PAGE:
When the House Minority Whip walked on stage Monday evening, it started out as a happy, routine convention speech at what is quickly becoming the least conventional Democratic National Convention in a generation.
“Thank you, Maryland!” and “I love you, too,” called out Rep. Steny Hoyer (D.-Md.), to his state’s delegation perched high in the rafters chanting: “Steny! Steny! Steny!”
But, roughly one minute after his pitter-patter about the great city of Philadelphia and his thrills at serving as the convention’s parliamentarian, Hoyer looked around and said what he was supposed to say: “We’re here to nominate Hillary Clinton because of her–” Full Stop.
Hoyer could not finish his sentence as the delegates, many from the unruly California delegation that someone decided to put up front, booed in force at the second-ranking Democrat in the House. It was the California delegation that booed and catcalled the top-ranking Democrat in the House, Minority Leader Nancy Pelosi (D.-Calif.), at a breakfast meeting earlier Monday.
But, Hoyer is an old pro and he was not going to give up. After waiting nearly 20 seconds for the boos to subside, he glanced over to find his line on the teleprompter and he dug in again. “Because of her ability, her experience and her vision for our country.”
After checking the box, the whip moved on to safer, firmer earth. “We are also here to show America that Democrats up and down the ticket are ready to lead.”
The rest of the speech was all down hill: President Barack Obama and Vice President Joe Biden saved the country from the worst economy since the Great Depression and with the Democratic House and Senate passed the critical recovery programs, he said.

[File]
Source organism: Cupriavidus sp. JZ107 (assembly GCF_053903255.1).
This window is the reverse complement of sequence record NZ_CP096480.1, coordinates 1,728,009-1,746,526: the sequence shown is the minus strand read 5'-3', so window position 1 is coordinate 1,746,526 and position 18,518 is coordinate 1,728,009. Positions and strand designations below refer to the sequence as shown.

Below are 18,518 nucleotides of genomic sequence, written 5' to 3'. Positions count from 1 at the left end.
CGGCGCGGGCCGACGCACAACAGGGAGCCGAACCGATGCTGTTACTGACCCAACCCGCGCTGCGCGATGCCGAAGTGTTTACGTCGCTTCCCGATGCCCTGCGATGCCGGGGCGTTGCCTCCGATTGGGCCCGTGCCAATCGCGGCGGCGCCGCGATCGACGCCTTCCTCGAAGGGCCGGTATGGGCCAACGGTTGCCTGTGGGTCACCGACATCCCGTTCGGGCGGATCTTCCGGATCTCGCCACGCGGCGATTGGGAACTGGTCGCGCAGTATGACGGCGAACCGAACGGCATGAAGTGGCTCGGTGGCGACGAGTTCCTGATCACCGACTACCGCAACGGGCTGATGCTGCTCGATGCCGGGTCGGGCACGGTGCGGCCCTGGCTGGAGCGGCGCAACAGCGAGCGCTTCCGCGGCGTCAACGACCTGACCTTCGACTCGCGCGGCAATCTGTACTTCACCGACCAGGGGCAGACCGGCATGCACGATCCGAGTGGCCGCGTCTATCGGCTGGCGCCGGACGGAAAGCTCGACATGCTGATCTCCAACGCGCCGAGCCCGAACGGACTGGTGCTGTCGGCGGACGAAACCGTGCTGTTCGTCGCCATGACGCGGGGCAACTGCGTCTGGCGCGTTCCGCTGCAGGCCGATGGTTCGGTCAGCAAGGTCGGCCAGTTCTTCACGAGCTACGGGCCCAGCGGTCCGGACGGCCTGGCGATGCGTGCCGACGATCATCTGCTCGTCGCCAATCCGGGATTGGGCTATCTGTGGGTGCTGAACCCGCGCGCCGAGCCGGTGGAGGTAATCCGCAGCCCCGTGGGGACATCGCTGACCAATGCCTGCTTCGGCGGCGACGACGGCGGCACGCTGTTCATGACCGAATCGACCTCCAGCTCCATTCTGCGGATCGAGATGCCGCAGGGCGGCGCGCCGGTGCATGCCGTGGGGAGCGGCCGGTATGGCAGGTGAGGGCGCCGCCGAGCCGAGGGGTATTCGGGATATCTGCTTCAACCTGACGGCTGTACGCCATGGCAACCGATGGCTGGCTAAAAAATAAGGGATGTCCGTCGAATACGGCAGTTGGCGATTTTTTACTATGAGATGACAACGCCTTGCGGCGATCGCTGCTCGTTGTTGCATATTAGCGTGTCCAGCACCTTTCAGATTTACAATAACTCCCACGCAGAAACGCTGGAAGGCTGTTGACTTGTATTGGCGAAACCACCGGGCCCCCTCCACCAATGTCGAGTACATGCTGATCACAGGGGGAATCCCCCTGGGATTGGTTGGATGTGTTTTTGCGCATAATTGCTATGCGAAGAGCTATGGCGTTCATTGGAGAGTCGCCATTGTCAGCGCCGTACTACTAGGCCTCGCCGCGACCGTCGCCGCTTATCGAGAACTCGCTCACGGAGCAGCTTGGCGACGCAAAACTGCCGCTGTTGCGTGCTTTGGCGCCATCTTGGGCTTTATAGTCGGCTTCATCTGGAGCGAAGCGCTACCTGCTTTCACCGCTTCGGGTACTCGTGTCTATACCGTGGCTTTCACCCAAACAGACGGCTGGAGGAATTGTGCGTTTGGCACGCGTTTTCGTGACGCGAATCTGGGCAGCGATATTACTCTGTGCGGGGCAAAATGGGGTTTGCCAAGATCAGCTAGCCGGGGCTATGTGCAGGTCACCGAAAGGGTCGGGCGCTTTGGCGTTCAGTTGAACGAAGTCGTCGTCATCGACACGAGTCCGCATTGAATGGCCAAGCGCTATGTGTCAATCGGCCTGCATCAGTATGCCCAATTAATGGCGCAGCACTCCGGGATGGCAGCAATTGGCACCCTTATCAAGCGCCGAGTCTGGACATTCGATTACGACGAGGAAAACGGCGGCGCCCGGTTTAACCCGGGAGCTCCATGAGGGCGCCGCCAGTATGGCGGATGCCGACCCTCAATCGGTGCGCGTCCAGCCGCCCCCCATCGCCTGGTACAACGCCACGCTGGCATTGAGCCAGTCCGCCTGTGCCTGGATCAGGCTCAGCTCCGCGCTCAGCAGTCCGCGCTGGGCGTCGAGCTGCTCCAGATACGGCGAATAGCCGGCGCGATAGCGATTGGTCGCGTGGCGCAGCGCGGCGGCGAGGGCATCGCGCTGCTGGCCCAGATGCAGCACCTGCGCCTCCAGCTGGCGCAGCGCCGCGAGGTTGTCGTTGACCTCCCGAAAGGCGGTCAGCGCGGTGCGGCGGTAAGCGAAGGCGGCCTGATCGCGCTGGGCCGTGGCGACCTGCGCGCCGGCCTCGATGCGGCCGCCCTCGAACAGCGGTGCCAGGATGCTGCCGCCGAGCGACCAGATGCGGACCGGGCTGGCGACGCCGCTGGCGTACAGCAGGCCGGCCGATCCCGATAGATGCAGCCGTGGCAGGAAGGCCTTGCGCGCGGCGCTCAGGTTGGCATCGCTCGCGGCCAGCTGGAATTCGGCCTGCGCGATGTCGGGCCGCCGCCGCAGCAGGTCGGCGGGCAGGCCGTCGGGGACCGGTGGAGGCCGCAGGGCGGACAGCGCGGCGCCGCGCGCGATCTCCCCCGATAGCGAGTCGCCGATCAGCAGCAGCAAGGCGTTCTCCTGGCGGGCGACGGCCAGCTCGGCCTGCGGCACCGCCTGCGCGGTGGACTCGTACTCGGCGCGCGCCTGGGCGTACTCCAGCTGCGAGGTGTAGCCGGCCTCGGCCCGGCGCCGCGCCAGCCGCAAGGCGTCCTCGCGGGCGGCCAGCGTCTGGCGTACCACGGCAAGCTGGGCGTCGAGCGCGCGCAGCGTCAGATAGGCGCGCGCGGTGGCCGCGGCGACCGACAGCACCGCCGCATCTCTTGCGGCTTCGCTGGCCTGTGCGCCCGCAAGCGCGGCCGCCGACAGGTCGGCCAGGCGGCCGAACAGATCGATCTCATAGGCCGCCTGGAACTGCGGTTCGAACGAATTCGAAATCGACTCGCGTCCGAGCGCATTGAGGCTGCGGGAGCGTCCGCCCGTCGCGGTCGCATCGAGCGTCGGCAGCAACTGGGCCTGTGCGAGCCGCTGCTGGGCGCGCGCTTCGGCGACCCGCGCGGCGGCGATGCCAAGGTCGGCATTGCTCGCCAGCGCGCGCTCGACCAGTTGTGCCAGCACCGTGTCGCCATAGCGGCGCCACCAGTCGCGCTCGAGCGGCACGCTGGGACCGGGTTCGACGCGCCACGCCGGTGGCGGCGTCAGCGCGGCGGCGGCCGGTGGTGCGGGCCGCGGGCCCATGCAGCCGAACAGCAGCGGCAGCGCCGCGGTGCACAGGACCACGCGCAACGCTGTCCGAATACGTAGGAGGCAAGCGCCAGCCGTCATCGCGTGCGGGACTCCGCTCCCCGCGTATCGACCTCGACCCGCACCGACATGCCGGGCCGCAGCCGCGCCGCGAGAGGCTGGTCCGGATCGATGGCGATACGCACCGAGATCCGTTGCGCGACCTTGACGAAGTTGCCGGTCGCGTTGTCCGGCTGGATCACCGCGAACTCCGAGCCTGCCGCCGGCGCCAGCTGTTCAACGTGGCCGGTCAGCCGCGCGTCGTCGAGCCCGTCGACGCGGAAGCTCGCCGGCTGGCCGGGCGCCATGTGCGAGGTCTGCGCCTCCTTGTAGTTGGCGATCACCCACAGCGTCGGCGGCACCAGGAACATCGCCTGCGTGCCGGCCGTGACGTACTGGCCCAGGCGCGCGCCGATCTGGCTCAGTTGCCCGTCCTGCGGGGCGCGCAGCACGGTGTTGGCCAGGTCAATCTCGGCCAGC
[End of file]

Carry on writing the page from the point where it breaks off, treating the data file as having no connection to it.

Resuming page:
“America has come back,” he said. “But, we know that until opportunities come back for every American there is a lot more work to be done.”
Hoyer is a man of the House, so he could not resist giving a poke to Speaker Paul Ryan (R.-Wis.) about Ryan’s remarks at the Republican National Convention in Cleveland the previous week: “Speaker Ryan said this election comes down to a contest of ideas. He’s right, but we’ve seen the disastrous results of Republican ideas.”
When the Marylander mentioned the Republican takeover of the House in 2011, he did not get the boos he got earlier when he exhorted the delegates to support Clinton. But, maybe the forces loyal to Sen. Bernie Sanders (D.-Vt.) were starting to wind down after a day of marches, rallies, and such white-hot anger at the chairwoman of the Democratic National Committee that Rep. Debbie Wasserman Schultz (D.-Fla.) relinquished her gavel, her speaking slot, and perhaps her credentials, as rumors swirled through the arena that she had been escorted out the door. That is in no way confirmed, but the rumors reflect the mood of the convention hosted by the City of Brotherly Love.
When the whip closed, he called again for party unity. “All of us who supported Sanders, those who supported Clinton, those of us who supported my Governor O’Malley, all of us must bind together for our country and elect Hillary Clinton president of the United States.”
This time there was healthy applause and Hoyer walked off.